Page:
Enterasys CEO: Total cost of ownership sets us apart

Enterasys' Crowell on battling Cisco and HP, the emergence of fabrics, and a not-so-secret weapon named Isaac

How's this for a challenge? The CEO dies suddenly and you're tabbed to take his place -- on the heels of your network infrastructure company entering into a major new strategic partnership and in the midst of the worst economic downturn since the Great Depression. Oh, did I mention your competition includes some companies named Cisco Systems, Hewlett-Packard and Juniper Networks, among others? That's life for Chris Crowell, CEO of Enterasys Networks, who took over in 2009 shortly after predecessor Mike Fabiaschi's untimely death.

We compete with everybody, every day, and when we win, we win for a variety of reasons. We like to think our biggest differentiation is total cost of ownership. I can list technical differentiators -- there's customer service differentiation, there's value differentiation -- but our total cost of ownership across our complete offering is going to be better than the next guy. A key part of our sales cycle is demonstrating that our total cost of ownership is better than the next guy's.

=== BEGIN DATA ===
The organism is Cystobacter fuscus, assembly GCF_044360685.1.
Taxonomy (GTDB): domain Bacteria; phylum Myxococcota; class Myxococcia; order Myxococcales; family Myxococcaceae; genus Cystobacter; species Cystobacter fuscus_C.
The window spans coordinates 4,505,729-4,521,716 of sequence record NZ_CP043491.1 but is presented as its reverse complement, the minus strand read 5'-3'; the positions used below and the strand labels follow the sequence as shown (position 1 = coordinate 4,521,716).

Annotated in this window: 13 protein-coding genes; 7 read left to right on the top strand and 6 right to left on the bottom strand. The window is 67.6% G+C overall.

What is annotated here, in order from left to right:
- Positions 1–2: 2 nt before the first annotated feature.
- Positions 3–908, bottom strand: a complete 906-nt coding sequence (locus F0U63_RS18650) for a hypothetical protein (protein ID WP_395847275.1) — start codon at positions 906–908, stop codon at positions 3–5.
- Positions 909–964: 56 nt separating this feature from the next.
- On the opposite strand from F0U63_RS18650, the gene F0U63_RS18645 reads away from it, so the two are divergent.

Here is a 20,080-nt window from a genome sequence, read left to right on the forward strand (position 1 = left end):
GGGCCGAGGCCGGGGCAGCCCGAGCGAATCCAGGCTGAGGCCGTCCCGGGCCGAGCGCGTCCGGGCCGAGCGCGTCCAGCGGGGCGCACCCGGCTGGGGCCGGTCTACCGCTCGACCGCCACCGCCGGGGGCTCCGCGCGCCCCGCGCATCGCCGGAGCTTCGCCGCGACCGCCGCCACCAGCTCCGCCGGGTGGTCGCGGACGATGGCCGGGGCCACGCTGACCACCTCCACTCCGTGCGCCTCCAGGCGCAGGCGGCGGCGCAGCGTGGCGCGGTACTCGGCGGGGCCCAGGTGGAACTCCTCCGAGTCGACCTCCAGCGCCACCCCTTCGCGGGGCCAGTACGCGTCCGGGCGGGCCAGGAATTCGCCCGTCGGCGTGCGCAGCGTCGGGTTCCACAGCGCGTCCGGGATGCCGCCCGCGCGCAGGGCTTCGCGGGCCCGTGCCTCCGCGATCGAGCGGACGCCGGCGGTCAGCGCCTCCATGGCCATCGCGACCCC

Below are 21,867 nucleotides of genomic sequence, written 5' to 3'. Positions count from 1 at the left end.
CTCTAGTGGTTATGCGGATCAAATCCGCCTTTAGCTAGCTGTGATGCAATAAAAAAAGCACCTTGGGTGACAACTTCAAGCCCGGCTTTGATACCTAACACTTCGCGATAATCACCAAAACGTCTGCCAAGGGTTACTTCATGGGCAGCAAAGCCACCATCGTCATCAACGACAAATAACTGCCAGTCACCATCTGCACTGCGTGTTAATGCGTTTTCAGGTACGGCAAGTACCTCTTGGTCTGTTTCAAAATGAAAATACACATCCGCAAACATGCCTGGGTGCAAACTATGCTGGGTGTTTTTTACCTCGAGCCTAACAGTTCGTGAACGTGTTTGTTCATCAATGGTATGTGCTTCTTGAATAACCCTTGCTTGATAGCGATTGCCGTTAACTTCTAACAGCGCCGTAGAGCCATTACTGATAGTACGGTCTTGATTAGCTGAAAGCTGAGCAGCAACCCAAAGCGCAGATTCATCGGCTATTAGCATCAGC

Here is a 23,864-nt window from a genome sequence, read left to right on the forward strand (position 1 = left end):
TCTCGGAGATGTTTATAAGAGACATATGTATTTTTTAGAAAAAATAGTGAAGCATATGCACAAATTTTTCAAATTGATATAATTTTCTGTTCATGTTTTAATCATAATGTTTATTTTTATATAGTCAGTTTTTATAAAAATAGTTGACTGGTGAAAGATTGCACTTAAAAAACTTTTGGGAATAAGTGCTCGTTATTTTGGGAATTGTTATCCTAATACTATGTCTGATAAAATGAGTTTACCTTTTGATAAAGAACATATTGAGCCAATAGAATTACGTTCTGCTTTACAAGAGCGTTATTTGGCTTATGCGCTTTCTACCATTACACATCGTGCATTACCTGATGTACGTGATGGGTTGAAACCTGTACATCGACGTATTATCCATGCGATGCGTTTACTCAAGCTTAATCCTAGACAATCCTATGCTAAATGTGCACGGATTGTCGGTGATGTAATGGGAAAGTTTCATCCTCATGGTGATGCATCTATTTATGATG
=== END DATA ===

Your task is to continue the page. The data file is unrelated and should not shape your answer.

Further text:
Juniper talks about that a lot and tries to use that as a wedge against Cisco, talking about having a single software platform, for example. What do you hinge your TCO story on? What are the elements of making that case?

The first part, obviously, is the initial capital expenditure and I think we're very competitive there. You know we're not at the Cisco or Juniper end [of the price spectrum] and we're not at the HP end in terms of the actual cost of acquiring the capital in the first place. But our cost per box is very competitive, certainly when you compare it to the big guys. But more than that is the longevity of that box, the value in that box, the quality of that box -- and that's just the hardware side.

The management piece is the most important part of the story. At Enterasys -- and before that at Cabletron -- we put a lot of value and a prioritization on building out management solutions that make the job easier for the administrator. We have built-in automation capabilities in the firmware that allow the hardware to do things in a less burdensome way than the other guys do.

CASE IN POINT: Enterasys bolsters switches with automation, access control

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